I thought back to my conversation with the first friend. He and I were talking about how hard it can be to be spontaneous in performance because we often spend so much time formulating a specific idea of how the music should sound. He said that he tries to counteract this habit by remembering that each time he performs, he is actually creating the sound that he is hearing on the spot, and that this helps him immerse himself in the vibrancy and “now-ness” of the music, instead of getting caught in comparing his performance to the ideal he has in his head.
I was envious of his experience of openness. I realized that most of my experiences had been quite the opposite—of closing down, contraction, and narrow possibility. And as I reflected, I saw that the primary source of constriction I had so often encountered while performing went beyond the formal demands of the music, or a sane commitment to mastery, or even physical tension. Underneath all that was my orientation toward re-creating the “perfect” version of the piece every time I played it—of reproducing a pre-formed concept rather than staying open to the possibilities inherent in live performance.
Closing my eyes and thinking about my habitual perfection-seeking brought to mind the image of building a ship in a bottle, of squeezing your fingers through the narrow neck, tweezers outstretched, to perch the delicate sails on their masts, just so. While the precise form of the replica inside is exquisite, the neck of that bottle isn’t big enough for a human being to fit through. Talking to my friend at first brought up many memories of feeling hemmed in by the fear associated with this perfectionistic approach. The sensations were vivid—muscular tension, tunnel vision, compressed musical gestures and narrow dynamic range. I realized I’d literally been trying to make myself small, small enough to fit through the neck of that bottle and come out perfect on the other side.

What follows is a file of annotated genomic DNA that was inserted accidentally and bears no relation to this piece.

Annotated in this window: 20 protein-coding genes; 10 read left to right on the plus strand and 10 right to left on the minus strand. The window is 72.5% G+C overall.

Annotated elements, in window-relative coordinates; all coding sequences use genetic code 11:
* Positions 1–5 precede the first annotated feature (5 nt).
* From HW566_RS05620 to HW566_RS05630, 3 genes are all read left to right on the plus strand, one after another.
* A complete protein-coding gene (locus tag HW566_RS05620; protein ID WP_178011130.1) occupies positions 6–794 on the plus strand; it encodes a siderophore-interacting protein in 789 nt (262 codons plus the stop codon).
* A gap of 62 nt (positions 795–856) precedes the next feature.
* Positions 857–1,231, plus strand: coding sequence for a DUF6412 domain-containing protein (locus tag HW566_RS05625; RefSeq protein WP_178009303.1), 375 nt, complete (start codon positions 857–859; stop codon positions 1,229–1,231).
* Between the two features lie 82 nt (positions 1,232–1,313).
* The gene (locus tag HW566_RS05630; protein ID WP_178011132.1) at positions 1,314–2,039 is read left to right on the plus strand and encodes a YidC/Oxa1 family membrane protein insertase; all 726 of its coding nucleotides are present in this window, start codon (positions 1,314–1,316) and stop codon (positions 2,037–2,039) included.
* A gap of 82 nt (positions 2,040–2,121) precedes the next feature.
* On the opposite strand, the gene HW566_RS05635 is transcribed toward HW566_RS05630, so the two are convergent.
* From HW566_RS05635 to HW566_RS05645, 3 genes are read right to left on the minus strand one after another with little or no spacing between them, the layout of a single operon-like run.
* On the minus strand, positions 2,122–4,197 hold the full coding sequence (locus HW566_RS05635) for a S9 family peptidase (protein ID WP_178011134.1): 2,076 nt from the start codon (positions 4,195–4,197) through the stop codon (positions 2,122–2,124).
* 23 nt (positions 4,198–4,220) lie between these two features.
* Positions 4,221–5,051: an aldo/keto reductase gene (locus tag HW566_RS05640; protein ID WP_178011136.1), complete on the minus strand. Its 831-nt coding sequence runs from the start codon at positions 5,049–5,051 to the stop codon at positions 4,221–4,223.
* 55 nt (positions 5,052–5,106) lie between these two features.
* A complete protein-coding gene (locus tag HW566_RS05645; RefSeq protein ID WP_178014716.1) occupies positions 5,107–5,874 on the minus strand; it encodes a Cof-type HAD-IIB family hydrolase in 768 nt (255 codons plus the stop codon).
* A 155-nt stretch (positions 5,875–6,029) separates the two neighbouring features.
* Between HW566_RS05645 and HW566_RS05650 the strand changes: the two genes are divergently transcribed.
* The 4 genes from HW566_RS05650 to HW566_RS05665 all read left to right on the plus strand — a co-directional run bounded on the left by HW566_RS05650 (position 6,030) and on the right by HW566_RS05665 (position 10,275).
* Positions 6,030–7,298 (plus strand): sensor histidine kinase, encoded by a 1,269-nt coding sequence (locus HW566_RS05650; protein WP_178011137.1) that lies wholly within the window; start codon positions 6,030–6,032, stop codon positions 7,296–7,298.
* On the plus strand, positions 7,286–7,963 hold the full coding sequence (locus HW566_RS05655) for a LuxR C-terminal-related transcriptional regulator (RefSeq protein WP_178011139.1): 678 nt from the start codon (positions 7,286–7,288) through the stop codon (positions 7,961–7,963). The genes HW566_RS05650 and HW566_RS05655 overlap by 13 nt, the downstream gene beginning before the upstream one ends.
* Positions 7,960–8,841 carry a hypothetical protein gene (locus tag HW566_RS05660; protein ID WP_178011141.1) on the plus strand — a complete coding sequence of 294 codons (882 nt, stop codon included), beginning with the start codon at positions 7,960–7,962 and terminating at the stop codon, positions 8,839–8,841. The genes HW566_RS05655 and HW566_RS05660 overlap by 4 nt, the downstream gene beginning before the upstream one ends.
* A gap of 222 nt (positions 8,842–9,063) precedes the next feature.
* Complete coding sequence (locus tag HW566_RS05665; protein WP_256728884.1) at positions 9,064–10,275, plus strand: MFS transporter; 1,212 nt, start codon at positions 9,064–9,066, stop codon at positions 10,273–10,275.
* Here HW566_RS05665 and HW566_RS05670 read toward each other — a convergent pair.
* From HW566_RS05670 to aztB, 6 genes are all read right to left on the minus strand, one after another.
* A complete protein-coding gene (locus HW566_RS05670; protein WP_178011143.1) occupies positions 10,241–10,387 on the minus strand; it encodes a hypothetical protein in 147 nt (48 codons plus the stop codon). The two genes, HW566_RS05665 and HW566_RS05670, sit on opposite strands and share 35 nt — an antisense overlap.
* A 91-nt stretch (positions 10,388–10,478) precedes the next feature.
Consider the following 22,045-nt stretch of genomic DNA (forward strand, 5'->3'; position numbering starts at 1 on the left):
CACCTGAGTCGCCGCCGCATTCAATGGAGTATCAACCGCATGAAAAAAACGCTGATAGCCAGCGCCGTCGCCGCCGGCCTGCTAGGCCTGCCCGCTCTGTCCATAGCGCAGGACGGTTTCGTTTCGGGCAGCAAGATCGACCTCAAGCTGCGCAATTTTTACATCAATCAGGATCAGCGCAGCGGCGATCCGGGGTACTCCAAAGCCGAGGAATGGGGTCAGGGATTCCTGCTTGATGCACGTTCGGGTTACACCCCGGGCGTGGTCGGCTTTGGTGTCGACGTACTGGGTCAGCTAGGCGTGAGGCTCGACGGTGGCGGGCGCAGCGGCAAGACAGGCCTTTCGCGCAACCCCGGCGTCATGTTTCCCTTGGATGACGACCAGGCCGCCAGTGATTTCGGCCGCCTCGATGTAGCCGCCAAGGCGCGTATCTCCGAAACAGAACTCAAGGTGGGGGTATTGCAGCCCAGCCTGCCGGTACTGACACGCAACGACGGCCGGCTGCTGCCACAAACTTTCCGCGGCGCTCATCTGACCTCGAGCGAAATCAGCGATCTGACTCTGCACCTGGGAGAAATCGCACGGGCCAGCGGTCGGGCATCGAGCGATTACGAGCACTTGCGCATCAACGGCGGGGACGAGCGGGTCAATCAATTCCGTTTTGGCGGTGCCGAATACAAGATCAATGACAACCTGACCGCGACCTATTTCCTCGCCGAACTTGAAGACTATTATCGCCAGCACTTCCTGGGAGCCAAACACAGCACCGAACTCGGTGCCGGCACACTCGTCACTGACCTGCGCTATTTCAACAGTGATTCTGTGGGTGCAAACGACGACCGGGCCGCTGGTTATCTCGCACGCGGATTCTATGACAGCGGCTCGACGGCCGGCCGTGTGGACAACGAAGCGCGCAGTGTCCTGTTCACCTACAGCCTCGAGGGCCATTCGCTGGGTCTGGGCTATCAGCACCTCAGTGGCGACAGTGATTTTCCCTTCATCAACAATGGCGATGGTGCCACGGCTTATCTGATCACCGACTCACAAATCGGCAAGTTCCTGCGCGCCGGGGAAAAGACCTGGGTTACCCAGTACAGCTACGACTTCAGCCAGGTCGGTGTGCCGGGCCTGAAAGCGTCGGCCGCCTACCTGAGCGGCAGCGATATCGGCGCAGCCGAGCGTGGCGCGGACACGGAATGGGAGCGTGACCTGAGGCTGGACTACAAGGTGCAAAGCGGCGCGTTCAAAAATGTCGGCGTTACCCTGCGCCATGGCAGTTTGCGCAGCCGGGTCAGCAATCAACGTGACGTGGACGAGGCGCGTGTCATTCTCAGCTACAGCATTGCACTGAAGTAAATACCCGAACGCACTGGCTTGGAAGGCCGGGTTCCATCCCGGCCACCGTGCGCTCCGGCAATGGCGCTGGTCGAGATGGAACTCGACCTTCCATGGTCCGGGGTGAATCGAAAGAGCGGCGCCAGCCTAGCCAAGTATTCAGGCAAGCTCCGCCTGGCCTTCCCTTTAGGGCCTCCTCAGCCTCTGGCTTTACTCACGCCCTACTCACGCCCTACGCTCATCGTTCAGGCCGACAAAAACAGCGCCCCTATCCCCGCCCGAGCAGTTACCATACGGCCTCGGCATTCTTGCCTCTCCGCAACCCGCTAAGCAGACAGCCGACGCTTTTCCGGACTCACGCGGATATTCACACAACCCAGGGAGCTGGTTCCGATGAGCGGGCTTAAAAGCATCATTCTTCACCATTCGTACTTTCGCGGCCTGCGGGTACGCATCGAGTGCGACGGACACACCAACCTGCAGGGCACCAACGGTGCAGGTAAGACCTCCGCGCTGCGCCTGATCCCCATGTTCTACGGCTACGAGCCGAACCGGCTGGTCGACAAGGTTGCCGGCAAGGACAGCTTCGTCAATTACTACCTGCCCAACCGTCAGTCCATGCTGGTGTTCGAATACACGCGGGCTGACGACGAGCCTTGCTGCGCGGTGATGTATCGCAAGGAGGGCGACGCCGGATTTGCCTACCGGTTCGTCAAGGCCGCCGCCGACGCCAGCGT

Freedom and Vulnerability
I tried recalling my exceptionally joyful or confident performances and recognized that what I’d felt was freedom—to move and use my body, to express my musical ideas, and most of all, to be myself without desperately trying to hide my flaws. When I felt courageous about being on the spot, it was because shifting my focus to the immediate sensory experience of creating sound not only gave the music space to be born anew, but also allowed me to let go of judging my performance or myself.
While I was writing this article I was in the process of preparing for a solo recital, which was in the forefront of my mind. Through meditation, I did some quiet inquiry into my deepest aspiration for the performance, and I found that what I wanted most was to be able to give and receive freely, to feel I had nothing to hide, that no part of myself was unworthy of being touched by the audience’s gratitude. As I inquired further, I realized that this free exchange of feeling required me to be completely vulnerable—to not armor myself or hold anything back out of fear or shame.